New York City needs more arrests. More arrests in the subways. More arrests in housing projects. More drug arrests. More arrests of gang members.
And it isn’t alone.
If there’s one lesson from the unrest and anti-police agitation in the wake of the killing of George Floyd, it’s that poor minorities living in distressed neighborhoods pay the highest price — in fear and in blood — when the cops retreat and the worst elements feel emboldened.
The spikes in shootings in cities around the country haven’t taken place in high-end neighborhoods, not in Billionaire’s Row in Manhattan, not in Buckhead in Atlanta, not in Forest Glen in Chicago.
No, they blight the most marginal neighborhoods and make everyday life a hazard for people who have no option but to live in a tough place. The last couple of months should have made it obvious that what these people have to fear most is not the cops or white supremacy but the violent, vengeful, and heedless young men in their midst.
Stopping or discouraging the cops from disproportionately policing these neighborhoods isn’t a blow for justice. It’s an obstacle for upstanding, low-income citizens who are trying to lead decent lives and shouldn’t have to routinely hear gunshots or worry every day about their kids getting shot.
Consider New York City. The New York Times ran an extensive piece the other day on the spike in shootings in the city. Clearly, a driver of the violence is a marked reduction in arrests:
Arrests have declined drastically this summer, falling 62 percent across the board for the last four weeks compared with the same period last year, police data show. Narcotics arrests fell 85 percent. Detectives in the gang unit made 90 percent fewer arrests. There were similarly steep drops in the number of arrests by officers that patrol the subways and housing projects.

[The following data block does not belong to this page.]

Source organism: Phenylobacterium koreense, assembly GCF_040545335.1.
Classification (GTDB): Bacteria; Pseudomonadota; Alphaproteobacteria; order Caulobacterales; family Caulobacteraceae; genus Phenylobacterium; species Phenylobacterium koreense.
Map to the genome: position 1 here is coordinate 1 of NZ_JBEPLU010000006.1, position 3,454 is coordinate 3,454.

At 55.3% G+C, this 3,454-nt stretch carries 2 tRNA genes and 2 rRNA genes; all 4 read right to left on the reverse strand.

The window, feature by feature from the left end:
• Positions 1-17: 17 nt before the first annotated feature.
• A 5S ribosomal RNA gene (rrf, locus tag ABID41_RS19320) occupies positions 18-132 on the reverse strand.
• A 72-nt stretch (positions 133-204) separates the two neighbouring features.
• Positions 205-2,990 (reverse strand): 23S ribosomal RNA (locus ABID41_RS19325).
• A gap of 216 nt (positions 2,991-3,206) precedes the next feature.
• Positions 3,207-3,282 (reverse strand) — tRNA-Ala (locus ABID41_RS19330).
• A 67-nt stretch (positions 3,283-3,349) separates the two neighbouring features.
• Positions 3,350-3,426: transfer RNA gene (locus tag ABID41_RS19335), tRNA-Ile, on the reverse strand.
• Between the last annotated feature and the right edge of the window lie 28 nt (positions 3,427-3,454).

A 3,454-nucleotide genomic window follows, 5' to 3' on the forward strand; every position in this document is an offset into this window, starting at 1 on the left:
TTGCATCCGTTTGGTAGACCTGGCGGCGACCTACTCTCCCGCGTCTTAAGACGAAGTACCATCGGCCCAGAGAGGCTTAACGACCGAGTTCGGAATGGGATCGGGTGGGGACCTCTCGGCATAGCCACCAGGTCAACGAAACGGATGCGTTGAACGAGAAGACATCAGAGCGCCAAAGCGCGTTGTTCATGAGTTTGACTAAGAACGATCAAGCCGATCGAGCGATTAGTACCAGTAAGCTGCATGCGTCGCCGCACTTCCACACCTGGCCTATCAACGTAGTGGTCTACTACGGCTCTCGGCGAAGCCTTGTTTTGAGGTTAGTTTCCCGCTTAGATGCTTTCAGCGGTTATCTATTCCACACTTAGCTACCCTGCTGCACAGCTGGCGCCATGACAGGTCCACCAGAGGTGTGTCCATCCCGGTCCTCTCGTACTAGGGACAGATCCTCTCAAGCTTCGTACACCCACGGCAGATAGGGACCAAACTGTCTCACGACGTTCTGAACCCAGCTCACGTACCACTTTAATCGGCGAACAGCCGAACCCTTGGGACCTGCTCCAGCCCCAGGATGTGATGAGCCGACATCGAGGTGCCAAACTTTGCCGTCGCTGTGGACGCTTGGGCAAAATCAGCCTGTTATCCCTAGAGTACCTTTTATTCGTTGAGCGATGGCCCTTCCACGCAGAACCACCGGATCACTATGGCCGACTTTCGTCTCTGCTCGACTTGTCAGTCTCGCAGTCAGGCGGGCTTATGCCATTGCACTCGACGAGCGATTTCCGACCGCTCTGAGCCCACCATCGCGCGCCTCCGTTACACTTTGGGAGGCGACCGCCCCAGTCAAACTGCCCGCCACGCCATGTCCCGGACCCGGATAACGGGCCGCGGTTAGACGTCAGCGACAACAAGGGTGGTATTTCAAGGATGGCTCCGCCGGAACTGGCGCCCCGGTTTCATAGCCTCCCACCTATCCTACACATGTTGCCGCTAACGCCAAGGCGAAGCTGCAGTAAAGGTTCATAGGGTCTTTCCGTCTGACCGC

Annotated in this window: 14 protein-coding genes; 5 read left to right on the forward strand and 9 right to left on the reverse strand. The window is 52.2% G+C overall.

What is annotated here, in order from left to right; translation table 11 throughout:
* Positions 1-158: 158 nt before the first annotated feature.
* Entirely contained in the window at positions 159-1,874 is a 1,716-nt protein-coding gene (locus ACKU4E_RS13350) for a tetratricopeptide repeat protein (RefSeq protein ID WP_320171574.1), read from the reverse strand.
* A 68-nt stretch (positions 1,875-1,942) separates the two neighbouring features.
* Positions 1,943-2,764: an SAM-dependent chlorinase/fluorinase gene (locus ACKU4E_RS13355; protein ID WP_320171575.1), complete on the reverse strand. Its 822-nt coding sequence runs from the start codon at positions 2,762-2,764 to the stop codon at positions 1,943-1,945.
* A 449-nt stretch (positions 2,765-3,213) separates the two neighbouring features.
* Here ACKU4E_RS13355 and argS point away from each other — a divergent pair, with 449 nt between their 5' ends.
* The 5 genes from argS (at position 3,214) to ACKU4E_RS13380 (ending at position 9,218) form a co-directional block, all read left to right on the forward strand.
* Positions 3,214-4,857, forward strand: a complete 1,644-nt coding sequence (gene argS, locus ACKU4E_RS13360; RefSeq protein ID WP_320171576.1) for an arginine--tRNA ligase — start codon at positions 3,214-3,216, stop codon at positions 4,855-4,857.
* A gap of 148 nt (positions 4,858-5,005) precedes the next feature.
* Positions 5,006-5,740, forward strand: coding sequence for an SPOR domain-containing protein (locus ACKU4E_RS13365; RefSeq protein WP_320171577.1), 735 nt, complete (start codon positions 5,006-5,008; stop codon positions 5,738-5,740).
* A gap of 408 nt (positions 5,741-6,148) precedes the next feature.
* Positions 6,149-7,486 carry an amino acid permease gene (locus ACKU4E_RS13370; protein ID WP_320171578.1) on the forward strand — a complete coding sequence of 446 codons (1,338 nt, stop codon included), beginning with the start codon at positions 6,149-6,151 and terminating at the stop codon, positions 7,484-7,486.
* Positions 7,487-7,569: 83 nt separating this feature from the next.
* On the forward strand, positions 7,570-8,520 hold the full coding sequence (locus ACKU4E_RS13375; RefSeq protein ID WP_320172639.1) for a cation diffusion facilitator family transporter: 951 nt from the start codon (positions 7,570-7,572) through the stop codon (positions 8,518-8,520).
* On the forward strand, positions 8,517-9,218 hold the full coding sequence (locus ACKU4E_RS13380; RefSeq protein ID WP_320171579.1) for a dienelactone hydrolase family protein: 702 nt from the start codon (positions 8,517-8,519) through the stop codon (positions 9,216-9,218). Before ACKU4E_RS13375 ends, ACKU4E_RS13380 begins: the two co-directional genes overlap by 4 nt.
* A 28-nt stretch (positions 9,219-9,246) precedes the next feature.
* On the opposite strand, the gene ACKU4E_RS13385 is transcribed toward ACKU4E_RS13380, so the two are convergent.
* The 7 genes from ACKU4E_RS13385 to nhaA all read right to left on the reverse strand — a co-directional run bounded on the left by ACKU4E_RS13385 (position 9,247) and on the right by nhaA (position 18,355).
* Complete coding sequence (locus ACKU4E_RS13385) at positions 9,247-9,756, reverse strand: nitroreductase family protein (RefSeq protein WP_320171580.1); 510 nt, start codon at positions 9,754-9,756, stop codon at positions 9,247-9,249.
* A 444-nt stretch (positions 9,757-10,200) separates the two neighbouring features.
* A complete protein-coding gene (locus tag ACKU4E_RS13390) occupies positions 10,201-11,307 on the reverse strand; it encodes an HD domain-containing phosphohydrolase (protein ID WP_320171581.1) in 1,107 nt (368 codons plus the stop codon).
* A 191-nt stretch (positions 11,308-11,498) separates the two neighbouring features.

Gun arrests have dropped 67 percent during the same four weeks compared with last year, even as shootings have continued to spiral upward.
So what we’ve seen is a crude version of Black Lives Matter policing — a “defund the police” approach, in which many fewer African-American males are arrested. Has this made heavily African-American communities better or safer? Emphatically not.
The story is the same in cities around the country. The equation is simple: A less robust police presence equals more shootings.
According to the Atlanta Journal-Constitution, “Ninety-three people were shot in Atlanta during the four-week period of May 31 to June 27, up drastically from 46 in the same period last year, the latest complete data available. And fourteen people died of homicide in that span, compared to six during the same time frame in 2019.”
Why? “‘There seems to be withdrawal by police,’ said Russell Covey, Georgia State University criminal law professor. ‘The lack of a police presence may create something of a vacuum of authority.’” The president of the local chapter of the International Brotherhood of Police Officers agreed that there’s been a pullback. “Officers are afraid to do their job,” he said.